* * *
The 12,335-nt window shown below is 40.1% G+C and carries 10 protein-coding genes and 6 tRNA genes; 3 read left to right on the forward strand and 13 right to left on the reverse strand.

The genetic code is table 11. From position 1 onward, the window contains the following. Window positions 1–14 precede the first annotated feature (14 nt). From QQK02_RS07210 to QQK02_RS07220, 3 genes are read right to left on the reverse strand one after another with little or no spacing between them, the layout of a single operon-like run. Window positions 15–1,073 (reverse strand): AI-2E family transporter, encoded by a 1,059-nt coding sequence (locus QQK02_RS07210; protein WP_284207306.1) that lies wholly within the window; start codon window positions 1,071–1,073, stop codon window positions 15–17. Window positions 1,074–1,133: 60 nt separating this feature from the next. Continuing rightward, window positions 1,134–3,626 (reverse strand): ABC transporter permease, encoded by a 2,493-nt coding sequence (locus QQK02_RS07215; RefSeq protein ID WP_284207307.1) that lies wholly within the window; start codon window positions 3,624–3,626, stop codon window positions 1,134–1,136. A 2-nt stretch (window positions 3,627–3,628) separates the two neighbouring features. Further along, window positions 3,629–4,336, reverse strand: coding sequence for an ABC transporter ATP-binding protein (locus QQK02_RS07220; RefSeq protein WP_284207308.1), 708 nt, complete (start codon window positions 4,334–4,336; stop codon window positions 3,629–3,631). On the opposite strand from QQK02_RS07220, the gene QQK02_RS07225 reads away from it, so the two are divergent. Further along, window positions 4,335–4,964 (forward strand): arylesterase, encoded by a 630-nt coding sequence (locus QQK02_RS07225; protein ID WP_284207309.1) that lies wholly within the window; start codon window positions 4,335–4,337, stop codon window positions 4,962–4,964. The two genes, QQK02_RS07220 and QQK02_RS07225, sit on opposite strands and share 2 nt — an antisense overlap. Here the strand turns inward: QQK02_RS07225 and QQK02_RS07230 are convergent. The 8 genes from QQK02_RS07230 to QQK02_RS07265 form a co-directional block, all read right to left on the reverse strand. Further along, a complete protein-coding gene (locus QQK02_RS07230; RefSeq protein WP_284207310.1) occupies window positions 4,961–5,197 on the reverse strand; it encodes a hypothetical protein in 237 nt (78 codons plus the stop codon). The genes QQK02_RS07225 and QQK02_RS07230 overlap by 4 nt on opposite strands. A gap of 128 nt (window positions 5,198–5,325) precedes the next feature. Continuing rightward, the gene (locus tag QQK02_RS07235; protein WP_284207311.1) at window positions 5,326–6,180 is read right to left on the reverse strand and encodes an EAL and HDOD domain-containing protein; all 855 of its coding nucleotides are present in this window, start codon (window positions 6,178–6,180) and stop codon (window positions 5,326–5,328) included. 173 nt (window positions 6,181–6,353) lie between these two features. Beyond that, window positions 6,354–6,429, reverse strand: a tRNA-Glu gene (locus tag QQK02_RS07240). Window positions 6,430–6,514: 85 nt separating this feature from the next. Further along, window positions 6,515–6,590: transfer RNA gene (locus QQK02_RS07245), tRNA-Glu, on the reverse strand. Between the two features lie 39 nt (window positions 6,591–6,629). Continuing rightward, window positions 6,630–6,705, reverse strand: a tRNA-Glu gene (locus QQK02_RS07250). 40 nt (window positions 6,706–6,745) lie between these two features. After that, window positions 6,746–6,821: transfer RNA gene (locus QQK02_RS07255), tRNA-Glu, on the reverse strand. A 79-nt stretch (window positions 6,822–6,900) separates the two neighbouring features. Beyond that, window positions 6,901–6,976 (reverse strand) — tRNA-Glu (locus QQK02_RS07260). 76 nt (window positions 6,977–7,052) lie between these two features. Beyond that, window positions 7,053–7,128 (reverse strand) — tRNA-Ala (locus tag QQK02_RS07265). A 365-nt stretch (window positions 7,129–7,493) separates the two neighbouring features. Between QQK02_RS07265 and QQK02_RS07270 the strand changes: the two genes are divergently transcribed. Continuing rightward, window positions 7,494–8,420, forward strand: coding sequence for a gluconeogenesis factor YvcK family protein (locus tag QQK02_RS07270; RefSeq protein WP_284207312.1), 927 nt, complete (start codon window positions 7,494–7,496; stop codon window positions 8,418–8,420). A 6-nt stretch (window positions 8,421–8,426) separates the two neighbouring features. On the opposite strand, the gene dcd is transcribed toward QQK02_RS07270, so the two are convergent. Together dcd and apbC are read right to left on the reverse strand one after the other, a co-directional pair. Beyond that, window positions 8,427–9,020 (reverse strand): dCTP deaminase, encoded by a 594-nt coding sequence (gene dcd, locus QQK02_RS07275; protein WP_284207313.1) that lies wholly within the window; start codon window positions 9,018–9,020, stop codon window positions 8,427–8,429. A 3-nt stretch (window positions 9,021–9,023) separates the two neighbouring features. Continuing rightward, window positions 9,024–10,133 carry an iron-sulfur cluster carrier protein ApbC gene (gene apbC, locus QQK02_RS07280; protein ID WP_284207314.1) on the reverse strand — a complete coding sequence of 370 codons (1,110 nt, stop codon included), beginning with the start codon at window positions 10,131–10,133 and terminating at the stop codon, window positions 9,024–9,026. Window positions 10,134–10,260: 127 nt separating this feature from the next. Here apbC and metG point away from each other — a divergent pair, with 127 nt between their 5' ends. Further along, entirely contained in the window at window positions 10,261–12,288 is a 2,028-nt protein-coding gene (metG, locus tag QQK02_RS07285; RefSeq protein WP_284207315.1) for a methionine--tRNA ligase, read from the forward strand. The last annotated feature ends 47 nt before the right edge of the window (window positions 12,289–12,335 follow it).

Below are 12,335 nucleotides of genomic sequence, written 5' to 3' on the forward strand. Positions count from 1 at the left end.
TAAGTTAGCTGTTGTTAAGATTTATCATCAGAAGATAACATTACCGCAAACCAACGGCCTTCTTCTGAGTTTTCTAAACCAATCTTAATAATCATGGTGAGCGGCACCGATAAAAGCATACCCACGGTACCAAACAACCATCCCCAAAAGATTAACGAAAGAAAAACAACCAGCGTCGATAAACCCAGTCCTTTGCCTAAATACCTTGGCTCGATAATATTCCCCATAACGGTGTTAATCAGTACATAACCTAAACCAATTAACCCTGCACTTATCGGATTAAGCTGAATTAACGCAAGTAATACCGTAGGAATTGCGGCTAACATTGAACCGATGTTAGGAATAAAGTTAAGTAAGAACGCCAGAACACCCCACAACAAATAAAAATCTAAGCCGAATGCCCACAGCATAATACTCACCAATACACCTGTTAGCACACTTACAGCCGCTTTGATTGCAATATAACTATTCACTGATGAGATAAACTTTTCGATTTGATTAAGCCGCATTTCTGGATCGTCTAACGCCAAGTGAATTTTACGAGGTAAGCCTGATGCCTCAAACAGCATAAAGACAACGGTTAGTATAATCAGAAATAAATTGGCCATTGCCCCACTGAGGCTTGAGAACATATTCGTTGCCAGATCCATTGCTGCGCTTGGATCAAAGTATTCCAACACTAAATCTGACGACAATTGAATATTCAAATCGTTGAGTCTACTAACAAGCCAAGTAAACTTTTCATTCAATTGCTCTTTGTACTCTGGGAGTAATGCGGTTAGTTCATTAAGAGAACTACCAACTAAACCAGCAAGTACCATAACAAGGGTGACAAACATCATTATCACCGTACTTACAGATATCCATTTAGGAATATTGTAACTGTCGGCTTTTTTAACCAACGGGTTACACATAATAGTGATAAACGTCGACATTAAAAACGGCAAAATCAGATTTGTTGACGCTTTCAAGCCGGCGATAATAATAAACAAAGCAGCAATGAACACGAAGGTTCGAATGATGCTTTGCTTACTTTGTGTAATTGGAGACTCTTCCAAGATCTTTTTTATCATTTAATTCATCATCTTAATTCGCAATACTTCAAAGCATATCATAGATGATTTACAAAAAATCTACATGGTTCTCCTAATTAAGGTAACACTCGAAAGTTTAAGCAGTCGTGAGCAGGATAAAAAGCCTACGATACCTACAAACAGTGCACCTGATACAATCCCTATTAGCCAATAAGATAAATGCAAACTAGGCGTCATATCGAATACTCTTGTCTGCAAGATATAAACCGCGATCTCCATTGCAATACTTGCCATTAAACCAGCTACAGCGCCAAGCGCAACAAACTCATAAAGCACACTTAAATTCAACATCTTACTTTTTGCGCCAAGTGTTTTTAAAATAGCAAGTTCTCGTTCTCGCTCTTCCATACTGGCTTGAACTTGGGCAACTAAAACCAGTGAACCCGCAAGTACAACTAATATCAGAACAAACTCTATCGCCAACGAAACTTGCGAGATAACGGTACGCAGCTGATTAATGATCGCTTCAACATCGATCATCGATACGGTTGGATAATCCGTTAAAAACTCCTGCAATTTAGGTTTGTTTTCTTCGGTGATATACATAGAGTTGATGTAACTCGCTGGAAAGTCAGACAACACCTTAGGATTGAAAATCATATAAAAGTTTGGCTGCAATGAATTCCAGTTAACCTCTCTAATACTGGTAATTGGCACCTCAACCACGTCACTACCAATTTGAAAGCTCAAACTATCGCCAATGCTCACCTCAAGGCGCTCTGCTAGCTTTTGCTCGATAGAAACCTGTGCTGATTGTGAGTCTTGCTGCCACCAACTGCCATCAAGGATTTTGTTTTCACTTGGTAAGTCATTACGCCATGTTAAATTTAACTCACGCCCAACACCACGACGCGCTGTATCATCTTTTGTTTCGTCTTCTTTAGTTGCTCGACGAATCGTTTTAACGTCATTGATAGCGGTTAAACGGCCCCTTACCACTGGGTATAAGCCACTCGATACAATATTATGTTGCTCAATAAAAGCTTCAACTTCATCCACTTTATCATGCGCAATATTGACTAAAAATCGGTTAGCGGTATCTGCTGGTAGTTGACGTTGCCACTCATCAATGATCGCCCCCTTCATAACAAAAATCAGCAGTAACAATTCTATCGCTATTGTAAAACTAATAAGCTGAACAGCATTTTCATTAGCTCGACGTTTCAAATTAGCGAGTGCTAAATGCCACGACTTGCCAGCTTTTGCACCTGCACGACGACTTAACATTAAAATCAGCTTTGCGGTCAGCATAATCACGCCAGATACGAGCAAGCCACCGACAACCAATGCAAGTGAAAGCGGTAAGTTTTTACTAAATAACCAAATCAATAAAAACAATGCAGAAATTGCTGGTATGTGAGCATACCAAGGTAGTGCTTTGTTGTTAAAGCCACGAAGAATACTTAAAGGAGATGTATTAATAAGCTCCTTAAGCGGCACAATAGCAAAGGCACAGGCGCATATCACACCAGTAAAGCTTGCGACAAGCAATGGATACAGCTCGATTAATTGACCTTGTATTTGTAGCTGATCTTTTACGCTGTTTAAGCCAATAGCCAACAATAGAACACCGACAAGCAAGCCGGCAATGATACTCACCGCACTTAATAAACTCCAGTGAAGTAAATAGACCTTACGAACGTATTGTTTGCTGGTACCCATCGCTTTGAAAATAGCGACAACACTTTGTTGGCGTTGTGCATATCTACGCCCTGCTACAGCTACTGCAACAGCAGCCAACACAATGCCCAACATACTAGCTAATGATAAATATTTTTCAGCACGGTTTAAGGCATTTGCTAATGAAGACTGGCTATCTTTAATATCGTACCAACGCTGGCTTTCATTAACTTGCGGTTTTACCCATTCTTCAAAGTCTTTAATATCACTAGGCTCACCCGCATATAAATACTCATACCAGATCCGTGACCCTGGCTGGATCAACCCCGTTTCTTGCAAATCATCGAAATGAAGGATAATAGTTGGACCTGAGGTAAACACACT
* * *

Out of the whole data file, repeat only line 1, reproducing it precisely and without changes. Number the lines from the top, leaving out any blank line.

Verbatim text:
The 12,335-nt window shown below is 40.1% G+C and carries 10 protein-coding genes and 6 tRNA genes; 3 read left to right on the forward strand and 13 right to left on the reverse strand.